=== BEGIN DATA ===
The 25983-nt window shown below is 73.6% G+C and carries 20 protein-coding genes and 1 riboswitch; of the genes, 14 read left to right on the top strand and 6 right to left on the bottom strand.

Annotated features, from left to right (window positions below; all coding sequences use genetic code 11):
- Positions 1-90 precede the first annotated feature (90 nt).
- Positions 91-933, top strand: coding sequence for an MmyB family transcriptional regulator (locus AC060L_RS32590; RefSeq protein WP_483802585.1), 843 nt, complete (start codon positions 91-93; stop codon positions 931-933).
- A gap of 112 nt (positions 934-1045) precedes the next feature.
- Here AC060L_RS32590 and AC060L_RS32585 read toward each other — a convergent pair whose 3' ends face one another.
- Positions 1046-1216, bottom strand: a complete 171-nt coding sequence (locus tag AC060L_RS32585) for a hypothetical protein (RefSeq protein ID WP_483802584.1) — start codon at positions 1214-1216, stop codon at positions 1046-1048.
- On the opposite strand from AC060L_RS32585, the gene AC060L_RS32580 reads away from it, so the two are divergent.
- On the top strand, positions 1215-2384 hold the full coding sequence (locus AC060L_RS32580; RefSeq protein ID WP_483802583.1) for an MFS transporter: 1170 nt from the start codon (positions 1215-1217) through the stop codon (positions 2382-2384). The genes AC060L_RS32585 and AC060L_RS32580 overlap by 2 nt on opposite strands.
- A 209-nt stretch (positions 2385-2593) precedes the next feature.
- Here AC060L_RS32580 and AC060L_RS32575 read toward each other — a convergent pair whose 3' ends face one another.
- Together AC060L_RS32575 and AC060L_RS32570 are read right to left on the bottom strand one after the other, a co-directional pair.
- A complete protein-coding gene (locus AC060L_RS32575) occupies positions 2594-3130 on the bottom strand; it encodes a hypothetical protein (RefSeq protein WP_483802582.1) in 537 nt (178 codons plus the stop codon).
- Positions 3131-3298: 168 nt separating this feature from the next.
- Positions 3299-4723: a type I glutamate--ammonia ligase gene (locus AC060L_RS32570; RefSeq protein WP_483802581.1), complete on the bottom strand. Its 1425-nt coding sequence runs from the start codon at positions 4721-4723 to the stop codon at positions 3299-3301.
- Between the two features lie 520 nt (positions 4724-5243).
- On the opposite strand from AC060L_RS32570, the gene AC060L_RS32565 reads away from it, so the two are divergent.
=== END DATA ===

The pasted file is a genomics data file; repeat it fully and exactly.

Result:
The 25983-nt window shown below is 73.6% G+C and carries 20 protein-coding genes and 1 riboswitch; of the genes, 14 read left to right on the top strand and 6 right to left on the bottom strand.

Annotated features, from left to right (window positions below; all coding sequences use genetic code 11):
- Positions 1-90 precede the first annotated feature (90 nt).
- Positions 91-933, top strand: coding sequence for an MmyB family transcriptional regulator (locus AC060L_RS32590; RefSeq protein WP_483802585.1), 843 nt, complete (start codon positions 91-93; stop codon positions 931-933).
- A gap of 112 nt (positions 934-1045) precedes the next feature.
- Here AC060L_RS32590 and AC060L_RS32585 read toward each other — a convergent pair whose 3' ends face one another.
- Positions 1046-1216, bottom strand: a complete 171-nt coding sequence (locus tag AC060L_RS32585) for a hypothetical protein (RefSeq protein ID WP_483802584.1) — start codon at positions 1214-1216, stop codon at positions 1046-1048.
- On the opposite strand from AC060L_RS32585, the gene AC060L_RS32580 reads away from it, so the two are divergent.
- On the top strand, positions 1215-2384 hold the full coding sequence (locus AC060L_RS32580; RefSeq protein ID WP_483802583.1) for an MFS transporter: 1170 nt from the start codon (positions 1215-1217) through the stop codon (positions 2382-2384). The genes AC060L_RS32585 and AC060L_RS32580 overlap by 2 nt on opposite strands.
- A 209-nt stretch (positions 2385-2593) precedes the next feature.
- Here AC060L_RS32580 and AC060L_RS32575 read toward each other — a convergent pair whose 3' ends face one another.
- Together AC060L_RS32575 and AC060L_RS32570 are read right to left on the bottom strand one after the other, a co-directional pair.
- A complete protein-coding gene (locus AC060L_RS32575) occupies positions 2594-3130 on the bottom strand; it encodes a hypothetical protein (RefSeq protein WP_483802582.1) in 537 nt (178 codons plus the stop codon).
- Positions 3131-3298: 168 nt separating this feature from the next.
- Positions 3299-4723: a type I glutamate--ammonia ligase gene (locus AC060L_RS32570; RefSeq protein WP_483802581.1), complete on the bottom strand. Its 1425-nt coding sequence runs from the start codon at positions 4721-4723 to the stop codon at positions 3299-3301.
- Between the two features lie 520 nt (positions 4724-5243).
- On the opposite strand from AC060L_RS32570, the gene AC060L_RS32565 reads away from it, so the two are divergent.